How to Export Contacts from Mac OS X

Jul 14, 2015 - 20 Comments

Contacts app in Mac OS X Contact information can be some of the most useful data to export and share with others, and a comprehensive address book can be amongst some of the most important data a user gathers over time. The Mac makes exporting contact information from Mac OS X Contacts app very easy, so whether you want to share and export the entire address book or just a single contact card, that can be done quickly.

Exporting contact information from the Mac Contacts app can also function as a way to back up saved contact information into a single vCard file or .abbu file, which can then be later imported into a different address book application, another Macs Contacts app, or just stored elsewhere as a backup. With the latter situation, keep in mind that if you use iCloud in Mac OS X and iOS, the Contacts will backup to iCloud by default, which means that using the export function as a backup would either be a supplemental backup, or an alternative means of backing up if that feature was disabled for some reason.

How to Export All Contacts from Mac OS X Contacts App

This will export the entire book of contacts from the Mac OS X Contacts app into a file:

  1. Open the “Contacts” app in Mac OS, found within the /Applications/ folder, Launchpad, or Spotlight
  2. Click on “All Contacts” from the left side menu, then hit Command+A to Select All (or go to the Edit menu and choose “Select All”)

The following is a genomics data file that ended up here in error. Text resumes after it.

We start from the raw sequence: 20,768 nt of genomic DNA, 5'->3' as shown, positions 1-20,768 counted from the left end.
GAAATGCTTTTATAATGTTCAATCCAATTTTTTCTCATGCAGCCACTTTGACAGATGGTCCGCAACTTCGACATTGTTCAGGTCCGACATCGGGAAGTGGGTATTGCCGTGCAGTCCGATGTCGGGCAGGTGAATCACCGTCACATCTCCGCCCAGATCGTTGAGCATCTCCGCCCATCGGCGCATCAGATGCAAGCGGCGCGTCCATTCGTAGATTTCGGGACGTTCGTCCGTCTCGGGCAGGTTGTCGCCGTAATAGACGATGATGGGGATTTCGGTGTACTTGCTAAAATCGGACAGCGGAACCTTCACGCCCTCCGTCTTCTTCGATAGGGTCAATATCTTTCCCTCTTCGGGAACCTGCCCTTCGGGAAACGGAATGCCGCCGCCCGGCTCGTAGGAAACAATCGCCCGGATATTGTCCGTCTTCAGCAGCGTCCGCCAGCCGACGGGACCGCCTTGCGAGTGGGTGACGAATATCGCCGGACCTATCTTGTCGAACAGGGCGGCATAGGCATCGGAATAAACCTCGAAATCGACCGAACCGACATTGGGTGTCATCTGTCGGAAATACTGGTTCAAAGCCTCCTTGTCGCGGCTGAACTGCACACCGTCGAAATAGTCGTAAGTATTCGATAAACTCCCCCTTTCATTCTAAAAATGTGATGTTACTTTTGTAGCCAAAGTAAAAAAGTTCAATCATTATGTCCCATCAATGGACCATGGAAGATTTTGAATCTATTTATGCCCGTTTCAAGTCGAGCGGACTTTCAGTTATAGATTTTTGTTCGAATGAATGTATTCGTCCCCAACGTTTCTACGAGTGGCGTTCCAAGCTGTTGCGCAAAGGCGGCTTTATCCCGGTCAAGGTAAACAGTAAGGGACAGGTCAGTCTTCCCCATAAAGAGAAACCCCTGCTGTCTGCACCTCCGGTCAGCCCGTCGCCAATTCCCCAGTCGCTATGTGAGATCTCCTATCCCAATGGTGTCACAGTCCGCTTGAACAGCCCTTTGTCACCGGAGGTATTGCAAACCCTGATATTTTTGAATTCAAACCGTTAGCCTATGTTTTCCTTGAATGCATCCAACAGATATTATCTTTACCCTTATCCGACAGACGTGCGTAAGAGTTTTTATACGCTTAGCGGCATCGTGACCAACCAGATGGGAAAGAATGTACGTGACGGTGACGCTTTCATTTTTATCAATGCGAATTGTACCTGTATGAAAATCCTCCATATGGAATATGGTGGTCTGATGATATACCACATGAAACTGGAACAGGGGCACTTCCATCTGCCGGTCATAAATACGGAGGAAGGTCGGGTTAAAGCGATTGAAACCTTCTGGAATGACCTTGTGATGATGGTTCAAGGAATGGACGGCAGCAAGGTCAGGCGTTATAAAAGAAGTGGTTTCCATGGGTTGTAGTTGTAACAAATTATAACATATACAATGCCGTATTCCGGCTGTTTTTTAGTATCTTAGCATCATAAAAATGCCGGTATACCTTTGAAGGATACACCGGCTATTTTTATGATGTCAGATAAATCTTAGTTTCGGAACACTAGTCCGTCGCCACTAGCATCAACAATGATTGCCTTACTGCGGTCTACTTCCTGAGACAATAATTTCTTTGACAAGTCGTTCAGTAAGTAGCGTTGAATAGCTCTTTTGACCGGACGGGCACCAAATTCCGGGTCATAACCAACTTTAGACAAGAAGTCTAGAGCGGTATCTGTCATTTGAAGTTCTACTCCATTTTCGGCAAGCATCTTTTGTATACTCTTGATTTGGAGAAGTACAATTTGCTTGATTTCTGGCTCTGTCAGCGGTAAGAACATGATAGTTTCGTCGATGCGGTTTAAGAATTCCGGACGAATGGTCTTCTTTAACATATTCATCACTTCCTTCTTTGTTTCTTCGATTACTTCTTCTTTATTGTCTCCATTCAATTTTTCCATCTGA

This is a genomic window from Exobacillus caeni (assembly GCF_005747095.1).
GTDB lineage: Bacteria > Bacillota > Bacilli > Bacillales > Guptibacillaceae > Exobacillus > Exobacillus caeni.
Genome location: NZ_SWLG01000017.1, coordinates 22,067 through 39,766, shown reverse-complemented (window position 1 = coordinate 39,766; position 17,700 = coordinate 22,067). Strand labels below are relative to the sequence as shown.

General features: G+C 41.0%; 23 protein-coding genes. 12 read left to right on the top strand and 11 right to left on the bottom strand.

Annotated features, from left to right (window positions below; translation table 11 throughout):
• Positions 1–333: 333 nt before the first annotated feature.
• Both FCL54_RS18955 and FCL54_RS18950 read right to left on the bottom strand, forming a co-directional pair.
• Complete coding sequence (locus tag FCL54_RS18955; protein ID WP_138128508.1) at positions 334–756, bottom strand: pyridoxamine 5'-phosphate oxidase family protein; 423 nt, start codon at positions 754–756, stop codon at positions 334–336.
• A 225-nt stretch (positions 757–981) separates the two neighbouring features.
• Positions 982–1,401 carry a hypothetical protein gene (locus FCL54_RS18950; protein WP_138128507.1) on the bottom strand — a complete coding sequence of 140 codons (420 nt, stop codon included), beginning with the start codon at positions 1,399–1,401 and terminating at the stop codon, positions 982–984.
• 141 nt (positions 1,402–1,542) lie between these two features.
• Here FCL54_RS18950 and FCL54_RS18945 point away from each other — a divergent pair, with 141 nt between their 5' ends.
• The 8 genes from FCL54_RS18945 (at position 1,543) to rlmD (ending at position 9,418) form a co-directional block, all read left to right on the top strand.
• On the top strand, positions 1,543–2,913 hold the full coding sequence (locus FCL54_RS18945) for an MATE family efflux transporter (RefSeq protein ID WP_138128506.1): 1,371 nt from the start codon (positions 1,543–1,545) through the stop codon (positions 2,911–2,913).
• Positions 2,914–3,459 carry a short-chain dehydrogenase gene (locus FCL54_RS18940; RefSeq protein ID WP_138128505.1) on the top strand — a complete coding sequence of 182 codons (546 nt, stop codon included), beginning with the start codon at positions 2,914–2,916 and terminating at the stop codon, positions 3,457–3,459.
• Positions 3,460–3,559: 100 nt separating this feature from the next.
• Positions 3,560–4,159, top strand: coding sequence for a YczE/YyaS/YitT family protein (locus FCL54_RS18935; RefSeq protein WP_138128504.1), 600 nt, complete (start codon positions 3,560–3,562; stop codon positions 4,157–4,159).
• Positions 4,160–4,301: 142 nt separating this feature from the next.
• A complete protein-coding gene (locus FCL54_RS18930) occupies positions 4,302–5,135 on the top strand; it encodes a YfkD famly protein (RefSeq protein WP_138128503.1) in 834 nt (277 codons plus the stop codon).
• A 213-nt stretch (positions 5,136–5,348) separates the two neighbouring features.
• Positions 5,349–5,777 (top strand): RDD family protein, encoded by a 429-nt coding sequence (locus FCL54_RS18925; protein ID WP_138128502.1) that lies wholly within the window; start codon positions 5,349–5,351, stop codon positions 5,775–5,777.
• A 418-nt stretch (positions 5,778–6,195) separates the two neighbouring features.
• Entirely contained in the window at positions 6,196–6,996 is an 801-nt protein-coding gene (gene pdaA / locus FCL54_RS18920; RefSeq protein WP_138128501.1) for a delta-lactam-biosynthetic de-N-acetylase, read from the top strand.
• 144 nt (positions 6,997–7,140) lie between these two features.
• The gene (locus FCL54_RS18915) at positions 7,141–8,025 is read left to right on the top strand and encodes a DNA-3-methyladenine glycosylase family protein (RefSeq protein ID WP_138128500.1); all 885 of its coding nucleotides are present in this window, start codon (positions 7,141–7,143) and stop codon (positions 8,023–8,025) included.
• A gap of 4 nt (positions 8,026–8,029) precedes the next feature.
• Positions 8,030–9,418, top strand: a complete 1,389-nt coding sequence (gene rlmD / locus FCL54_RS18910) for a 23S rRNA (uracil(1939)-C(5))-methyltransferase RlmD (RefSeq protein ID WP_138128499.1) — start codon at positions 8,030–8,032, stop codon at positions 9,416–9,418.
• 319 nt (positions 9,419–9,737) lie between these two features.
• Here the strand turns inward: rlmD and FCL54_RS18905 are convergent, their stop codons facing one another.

3. From the “File” menu of Contacts, go down to the “Export…” menu and choose one of the following options:
    • Exporting contacts in Mac OS X as a vcard VCF (or abbu)

    • Export vCard – This will generate a VCF (vCard) file with all contact information stored within the app, a vCard file is a universal standard and would be the most compatible with many platforms, including other Mac OS X apps, iOS, Windows, Android, Blackberry, etc – recommended for maximum compatibility of stored contact information, especially for backups
    • Contacts Archive – This will generate an .abbu file with all contact information stored within, abbu is a proprietary format for Contacts app and the Address Book app from older versions of Mac OS X, making this format appropriate for Mac users – less recommended due to address information being primarily compatible with Mac specific applications
  4. Save the file as usual, placing it somewhere that is easily accessible for whatever your needs are, like the Desktop
  5. Exporting all contacts as a VCF vcard file in Mac OS X